#SaveCQ | What’s wrong with the Belfast City Centre Regeneration Proposal? (Part 1 of 3)

As a member of the newly formed Cathedral Quarter Action group, Township is currently campaigning for drastic improvements to the new [formerly Royal Exchange] Belfast city centre regeneration proposal currently in pre-planning consultation.

There is a paucity of information on the PR company’s  website, and little critical coverage in the press. A lot of people have been in touch looking for more information about the proposed plan. Given the scale of this (12 acres) and the fact that it is primarily for large retail and Grade A office in the city’s cultural quarter, people rightly suspect it will be bad for the city, but want something more substantial to say on the matter, to be able to make a robust objection.

Well, Township has been compiling info sheets to give you just that.

There is a LOT wrong with this proposal, but we have to start somewhere. We’ve decided to distill the main issues down into three categories.

1. Form: how the development will impact on the built heritage and character of the area; access to public space, and the connectedness of the area with the surrounding city.

2. Function: how the development will impact on the Cathedral Quarter as the city’s cultural hub, what effect it will have on existing businesses in the area, and how viable the retail-led development is when we face the highest vacancy rates in the UK.

3. Process: how well the developers are meeting their statutory obligation to consult with stakeholders and what evidence basis there is that this development will benefit the city.

Here is the first of three simple graphics outlining the major problems with the *form* of the development. The issues are summarised to fit on a single page, and we’ve tried to limit ourselves to those that have a clear policy basis (that’s what those letters in brackets are).

Remember, you MUST email your concerns to CHagan@savills.com before 3 April.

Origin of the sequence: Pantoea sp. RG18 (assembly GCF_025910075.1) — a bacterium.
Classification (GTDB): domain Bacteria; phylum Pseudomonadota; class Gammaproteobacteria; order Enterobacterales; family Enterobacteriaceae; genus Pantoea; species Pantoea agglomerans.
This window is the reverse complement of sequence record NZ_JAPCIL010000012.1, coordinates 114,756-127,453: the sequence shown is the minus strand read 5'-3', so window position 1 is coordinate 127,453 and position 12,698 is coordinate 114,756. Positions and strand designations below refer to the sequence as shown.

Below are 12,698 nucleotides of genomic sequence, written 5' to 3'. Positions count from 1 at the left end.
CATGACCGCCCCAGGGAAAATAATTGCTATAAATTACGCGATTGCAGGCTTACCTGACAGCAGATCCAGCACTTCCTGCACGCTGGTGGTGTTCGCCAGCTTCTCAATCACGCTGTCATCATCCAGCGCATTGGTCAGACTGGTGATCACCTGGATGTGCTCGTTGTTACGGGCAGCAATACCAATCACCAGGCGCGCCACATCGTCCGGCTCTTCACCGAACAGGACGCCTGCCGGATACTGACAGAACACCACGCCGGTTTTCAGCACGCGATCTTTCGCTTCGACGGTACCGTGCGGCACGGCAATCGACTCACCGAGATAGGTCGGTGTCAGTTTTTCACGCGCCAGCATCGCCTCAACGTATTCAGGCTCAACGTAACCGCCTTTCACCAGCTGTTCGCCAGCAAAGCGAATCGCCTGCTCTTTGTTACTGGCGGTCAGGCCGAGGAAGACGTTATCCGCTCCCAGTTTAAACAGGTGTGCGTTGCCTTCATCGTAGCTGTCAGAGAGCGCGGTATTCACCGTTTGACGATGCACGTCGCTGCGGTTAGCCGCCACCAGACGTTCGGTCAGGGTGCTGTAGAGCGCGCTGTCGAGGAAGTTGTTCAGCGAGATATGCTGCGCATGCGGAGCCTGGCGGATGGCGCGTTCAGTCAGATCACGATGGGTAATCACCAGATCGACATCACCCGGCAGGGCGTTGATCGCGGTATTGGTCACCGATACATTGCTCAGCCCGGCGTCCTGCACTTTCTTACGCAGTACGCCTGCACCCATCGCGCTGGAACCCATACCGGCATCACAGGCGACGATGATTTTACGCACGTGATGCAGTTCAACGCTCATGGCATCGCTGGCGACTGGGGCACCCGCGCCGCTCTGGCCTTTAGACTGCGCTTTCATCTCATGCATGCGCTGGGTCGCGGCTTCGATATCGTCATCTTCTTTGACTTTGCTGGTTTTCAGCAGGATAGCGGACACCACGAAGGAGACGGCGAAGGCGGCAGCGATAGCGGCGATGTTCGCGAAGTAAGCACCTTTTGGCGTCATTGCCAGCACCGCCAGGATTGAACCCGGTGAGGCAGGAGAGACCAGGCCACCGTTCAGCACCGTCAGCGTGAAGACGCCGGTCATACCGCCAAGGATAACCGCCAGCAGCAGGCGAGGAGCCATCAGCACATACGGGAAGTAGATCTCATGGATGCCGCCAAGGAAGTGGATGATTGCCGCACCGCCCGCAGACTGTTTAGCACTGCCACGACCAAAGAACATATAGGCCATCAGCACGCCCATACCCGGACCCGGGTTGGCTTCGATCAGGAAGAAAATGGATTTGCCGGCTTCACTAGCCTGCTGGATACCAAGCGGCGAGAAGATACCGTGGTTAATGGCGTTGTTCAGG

SaveCQ_Form

AE17 Survey Results

townshipae176121111121111On 13 February 2017, Township launched its placemaking manifesto, outlining the key issues to improve Northern Ireland’s built environment. In that manifesto, we identified five crucial components of a thriving built environment, to make Northern Ireland a healthier, greener, and more equitable place.

We then wrote to every candidate standing for election to the NI Assembly in 2017, and asked them if they support our policy positions.

To read some of the thinking behind the questions, click here.

Now for the results.township_ae17The overall response rate (17%), though disappointing, is also instructive. The survey was emailed three times, and we used Twitter to directly engage with candidates who use that platform. It is clear from the results below that the smaller parties are more responsive generally, and broadly support our policy positions.

Here are the questions we asked:

1.Housing: If elected, will you prioritise housing policy that repopulates our towns and cities, encouraging affordable, shared development, reusing existing structures and brownfield sites rather than building in open countryside?

2.Transport: If elected, will you prioritise low-cost public transport provision, safe and expansive cycling and pedestrian infrastructure, to reduce of the need for private vehicles, particularly in our towns and cities?

3. Built Heritage: If elected, will you prioritise the protection of our built heritage, including robust conservation policies, penalties for those who contribute to the dereliction and demolition of listed buildings, and reduce barriers to occupation and reuse of vacant heritage properties?